Centerwork: Capoeira

The Brazilian tradition that's sweeping through American dance.


Tiba Vieira’s capoeira class at the Ailey studios. Photo: Kyle Froman, Courtesy Ailey

About halfway through a beginner capoeira class at the Ailey Extension, students pair off to put the movements they’ve been developing into practice. The instructor, Tiba Vieira, lightly pounds a tall, wooden drum to keep the time. Facing one another, the men and women rock back and forth low to the ground until one executes a surprise roundhouse kick, forcing the other to lunge and duck or spin across the floor.


“You’re gonna get a free haircut,” Vieira quips after one student just barely clears his partner’s sweeping leg.


Capoeira is a Brazilian martial art dating back to the 16th century, when it’s believed African slaves began disguising their self-defense training as a dance. “We say we dance like a fight and fight like a dance,” says Vieira, who’s been teaching and performing the style for almost two decades. “The movement requires you to be strong and tough, but delicate at the same time.” That unique combination has attracted the attention of the modern dance world in recent years. Choreographers like Ronald K. Brown and Larry Keigwin have infused their work with hints of capoeira, and dancers have discovered the benefits of studying the form.


A typical class begins with a warm-up followed by a succession of elements of simulated combat, starting with the ginga, a foundational swinging movement. (See sidebar.) From there the students learn various kicks and strikes as well as defensive moves like dodges and rolls to react to their partner’s attacks. At advanced levels cartwheels, flips, and other tricks are added to the mix.


Dance Brazil. Photo: Sharen Bradford, Courtesy CAMI

But once you break into pairs to play (capoeira is characterized as a game of fakes and feints as opposed to a contact sport), there are no set sequences to fall back on. It’s entirely improvised. “There’s a lot of room for personal expression,” Vieira says. “Once you learn the rules you can break them and bring creativity to it. You don’t have to move exactly like everyone else.”


This is one of the big advantages for classical dancers, says Kamilah Turner, a ballet dancer turned capoeirista who is currently the sole American member of Dance Brazil. (Founded by Jelon Vieira—Tiba’s uncle and teacher—Dance Brazil has toured the U.S. for more than 25 years.) Turner was introduced to the style as a member of the Cleo Parker Robinson Dance Ensemble in Denver, where she danced for five years after a stint with Urban Bush Women and touring with the Broadway show Aida. “Growing up I wasn’t exposed to improv,” she says. “As dancers, we always want to be prepared before we get out there. But with capoeira, you’re constantly in the moment. It helped me learn to move without thinking so much.”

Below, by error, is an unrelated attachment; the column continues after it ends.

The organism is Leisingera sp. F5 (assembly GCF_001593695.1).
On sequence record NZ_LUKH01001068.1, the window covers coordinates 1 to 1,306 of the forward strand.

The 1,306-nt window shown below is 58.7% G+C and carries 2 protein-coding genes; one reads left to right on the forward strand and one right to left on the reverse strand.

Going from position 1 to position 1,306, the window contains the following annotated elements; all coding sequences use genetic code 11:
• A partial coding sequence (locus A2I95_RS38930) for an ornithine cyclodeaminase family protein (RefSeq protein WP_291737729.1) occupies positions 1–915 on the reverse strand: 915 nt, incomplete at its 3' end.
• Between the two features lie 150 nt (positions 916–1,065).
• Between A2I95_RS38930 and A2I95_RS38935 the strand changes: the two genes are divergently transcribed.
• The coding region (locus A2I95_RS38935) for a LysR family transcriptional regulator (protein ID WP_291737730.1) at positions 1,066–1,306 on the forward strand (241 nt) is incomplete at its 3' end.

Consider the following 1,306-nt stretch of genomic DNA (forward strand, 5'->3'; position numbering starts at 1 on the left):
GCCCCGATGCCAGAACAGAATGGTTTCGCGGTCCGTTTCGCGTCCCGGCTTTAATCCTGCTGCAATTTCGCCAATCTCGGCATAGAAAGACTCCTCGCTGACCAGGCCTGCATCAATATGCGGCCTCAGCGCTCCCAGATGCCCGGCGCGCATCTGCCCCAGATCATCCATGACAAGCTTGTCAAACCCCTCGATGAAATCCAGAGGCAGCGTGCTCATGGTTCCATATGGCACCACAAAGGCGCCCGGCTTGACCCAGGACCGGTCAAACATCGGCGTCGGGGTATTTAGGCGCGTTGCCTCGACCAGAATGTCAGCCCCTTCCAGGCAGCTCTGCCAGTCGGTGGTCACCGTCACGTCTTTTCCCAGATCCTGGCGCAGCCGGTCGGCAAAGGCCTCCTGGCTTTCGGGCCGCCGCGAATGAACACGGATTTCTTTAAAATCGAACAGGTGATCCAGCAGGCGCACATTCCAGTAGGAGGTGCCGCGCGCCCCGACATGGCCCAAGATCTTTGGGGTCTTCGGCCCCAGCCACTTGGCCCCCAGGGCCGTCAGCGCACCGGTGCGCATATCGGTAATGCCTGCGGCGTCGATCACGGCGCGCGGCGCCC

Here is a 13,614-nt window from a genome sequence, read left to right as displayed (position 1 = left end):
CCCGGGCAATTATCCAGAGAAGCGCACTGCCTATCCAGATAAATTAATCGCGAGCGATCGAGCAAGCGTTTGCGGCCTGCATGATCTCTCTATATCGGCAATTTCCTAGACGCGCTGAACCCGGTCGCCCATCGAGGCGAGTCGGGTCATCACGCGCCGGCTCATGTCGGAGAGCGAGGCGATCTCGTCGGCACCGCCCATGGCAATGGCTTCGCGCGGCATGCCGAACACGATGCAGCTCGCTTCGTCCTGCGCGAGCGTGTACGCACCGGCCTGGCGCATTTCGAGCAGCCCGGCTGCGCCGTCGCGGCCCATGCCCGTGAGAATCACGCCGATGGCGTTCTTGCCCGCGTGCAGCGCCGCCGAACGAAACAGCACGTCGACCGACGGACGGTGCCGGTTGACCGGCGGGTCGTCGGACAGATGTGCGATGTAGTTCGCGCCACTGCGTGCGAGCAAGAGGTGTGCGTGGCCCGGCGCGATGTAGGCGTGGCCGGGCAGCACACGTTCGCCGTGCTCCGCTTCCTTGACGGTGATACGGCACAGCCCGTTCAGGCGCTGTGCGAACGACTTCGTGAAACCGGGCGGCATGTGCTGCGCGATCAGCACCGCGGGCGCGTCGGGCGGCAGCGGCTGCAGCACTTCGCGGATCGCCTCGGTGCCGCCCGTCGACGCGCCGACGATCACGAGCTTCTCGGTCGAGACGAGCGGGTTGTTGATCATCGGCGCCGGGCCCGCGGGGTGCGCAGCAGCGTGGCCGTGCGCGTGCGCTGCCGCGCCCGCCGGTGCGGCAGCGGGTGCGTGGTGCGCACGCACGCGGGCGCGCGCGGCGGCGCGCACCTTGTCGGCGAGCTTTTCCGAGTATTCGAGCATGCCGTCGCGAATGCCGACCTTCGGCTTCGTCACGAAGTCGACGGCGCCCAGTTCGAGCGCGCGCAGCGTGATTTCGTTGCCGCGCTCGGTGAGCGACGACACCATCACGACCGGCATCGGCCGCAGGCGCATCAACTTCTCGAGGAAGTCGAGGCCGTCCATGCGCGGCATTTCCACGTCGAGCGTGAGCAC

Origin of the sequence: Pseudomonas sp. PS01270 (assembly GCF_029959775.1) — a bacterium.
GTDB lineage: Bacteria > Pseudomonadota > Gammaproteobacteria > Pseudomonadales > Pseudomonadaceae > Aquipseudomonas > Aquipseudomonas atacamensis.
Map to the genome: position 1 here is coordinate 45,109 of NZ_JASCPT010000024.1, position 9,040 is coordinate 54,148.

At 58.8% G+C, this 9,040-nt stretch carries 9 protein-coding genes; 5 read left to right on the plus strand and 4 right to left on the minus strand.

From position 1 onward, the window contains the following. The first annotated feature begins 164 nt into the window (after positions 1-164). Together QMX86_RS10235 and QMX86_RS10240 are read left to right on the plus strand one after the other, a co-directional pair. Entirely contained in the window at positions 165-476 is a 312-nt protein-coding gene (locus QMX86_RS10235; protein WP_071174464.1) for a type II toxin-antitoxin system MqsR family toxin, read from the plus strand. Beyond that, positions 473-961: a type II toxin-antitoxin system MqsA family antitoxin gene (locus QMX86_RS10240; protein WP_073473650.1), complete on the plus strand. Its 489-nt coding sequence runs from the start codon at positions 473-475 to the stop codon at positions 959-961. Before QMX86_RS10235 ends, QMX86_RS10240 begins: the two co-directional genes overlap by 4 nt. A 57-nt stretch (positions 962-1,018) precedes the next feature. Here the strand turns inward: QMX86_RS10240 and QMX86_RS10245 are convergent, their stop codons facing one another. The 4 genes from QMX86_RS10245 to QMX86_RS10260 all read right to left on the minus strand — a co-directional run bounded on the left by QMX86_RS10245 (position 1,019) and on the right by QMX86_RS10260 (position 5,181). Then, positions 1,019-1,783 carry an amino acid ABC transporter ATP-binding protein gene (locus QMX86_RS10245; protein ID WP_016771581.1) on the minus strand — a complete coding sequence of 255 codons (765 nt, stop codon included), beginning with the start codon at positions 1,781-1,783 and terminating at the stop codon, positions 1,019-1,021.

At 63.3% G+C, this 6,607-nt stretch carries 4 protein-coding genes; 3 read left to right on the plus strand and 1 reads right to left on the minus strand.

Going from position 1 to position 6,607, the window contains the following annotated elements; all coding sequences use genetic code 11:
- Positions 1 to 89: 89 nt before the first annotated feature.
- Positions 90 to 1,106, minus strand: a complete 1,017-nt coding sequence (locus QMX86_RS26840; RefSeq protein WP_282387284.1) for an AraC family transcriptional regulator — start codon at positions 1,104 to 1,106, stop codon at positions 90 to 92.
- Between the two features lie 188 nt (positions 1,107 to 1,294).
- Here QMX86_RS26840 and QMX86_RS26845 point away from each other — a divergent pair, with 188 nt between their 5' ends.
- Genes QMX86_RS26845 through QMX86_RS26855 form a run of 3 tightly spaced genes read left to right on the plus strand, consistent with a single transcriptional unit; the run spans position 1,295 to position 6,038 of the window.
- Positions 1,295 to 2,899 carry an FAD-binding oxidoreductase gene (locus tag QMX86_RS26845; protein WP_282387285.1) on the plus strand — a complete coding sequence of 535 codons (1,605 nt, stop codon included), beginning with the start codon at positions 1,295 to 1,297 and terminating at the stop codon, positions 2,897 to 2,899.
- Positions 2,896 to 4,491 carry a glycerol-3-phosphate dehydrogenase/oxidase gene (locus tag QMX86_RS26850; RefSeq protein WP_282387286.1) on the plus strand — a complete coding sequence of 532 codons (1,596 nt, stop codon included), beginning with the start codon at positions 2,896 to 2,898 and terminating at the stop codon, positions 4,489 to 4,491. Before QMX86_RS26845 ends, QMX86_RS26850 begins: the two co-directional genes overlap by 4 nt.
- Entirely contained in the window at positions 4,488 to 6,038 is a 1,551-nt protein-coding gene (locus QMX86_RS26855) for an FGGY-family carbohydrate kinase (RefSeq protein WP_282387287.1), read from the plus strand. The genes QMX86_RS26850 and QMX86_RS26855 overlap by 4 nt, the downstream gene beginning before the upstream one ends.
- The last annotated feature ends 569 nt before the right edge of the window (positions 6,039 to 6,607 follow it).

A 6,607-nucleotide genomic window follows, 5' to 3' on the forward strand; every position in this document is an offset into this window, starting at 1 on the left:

And the movements themselves are nothing like classical technique. “In ballet everything is up, up, up,” says Turner. “But in capoeira you have to get grounded and feel the earth and maneuver yourself around people.”


Leandro Silva, director of New York City–based Silva Dance Company, agrees. “It’s a different type of strength and coordination,” he says. “In capoeira there’s a lot of changing levels—going to the floor, coming up to a jump and torque, and then going back to the floor.” Silva also teaches at Steps on Broadway, where, he says, many professionals take his class to improve the flow of their dancing. “It’s beautiful to see a dancer do 300 turns, but to do 300 turns and flip in the air and connect the two movements without stopping—that takes you to a different level.”



Dance Brazil in Jelon Vieira’s Batuke (2011). Photo: Sharen Bradford, Courtesy CAMI


Other dancers study capoeira for the physical workout. Vieira notes that many classical and contemporary dancers lack upper body strength, something capoeira demands. With its acrobatic elements, “your hands become another set of feet,” he says. And since it’s all about timing, capoeira can also help dancers with partnering. Eye contact and control is essential. “They kick and you respond with another kick or move away,” says Vieira, likening a game to a conversation. “You can feel the person. Two people become one.”


Turner says capoeira has made her a stronger dancer inside and out. And that’s why no matter what her future holds after Dance Brazil, she will keep playing. “It’s so much bigger than anything I’ve done,” she says. “Capoeira is a part of me now.”


Elaine Stuart is an NYC writer who has covered dance for The Wall Street Journal and The Brooklyn Rail.



Capoeira “Cliffs Notes”


Many dance studios have added capoeira to their roster. Here are a few terms you might hear in class.


Ginga: “The soul of capoeira,” as instructor Tiba Vieira puts it; all other moves are built upon its rocking motion. A low, swooping side step (from a wide fourth on one side to a wide fourth on the other) with torso opposition, the ginga’s purpose is to ground the body and prepare it for more elaborate movements.


Atabaque: A large Afro-Brazilian hand drum, traditionally made of Jacaranda wood and calfskin, that’s often used by instructors to establish rhythms and lead songs. Most classes don’t have independent accompanists; capoeiristas are expected to play the indigenous instruments—like the atabaque, berimbau, pandeiro, and caxixi—as part of the form.


Roda: The circle in which capoeiristas face off; two dancers play in the center while those on the perimeter clap, sing folk songs, and watch for an opening to take their turn. The dancers replace each other seamlessly, moving in and out of the circle like liquid. Vieira often uses the image of water to describe the quality and philosophy of capoeira, because “it finds its way around anything.”

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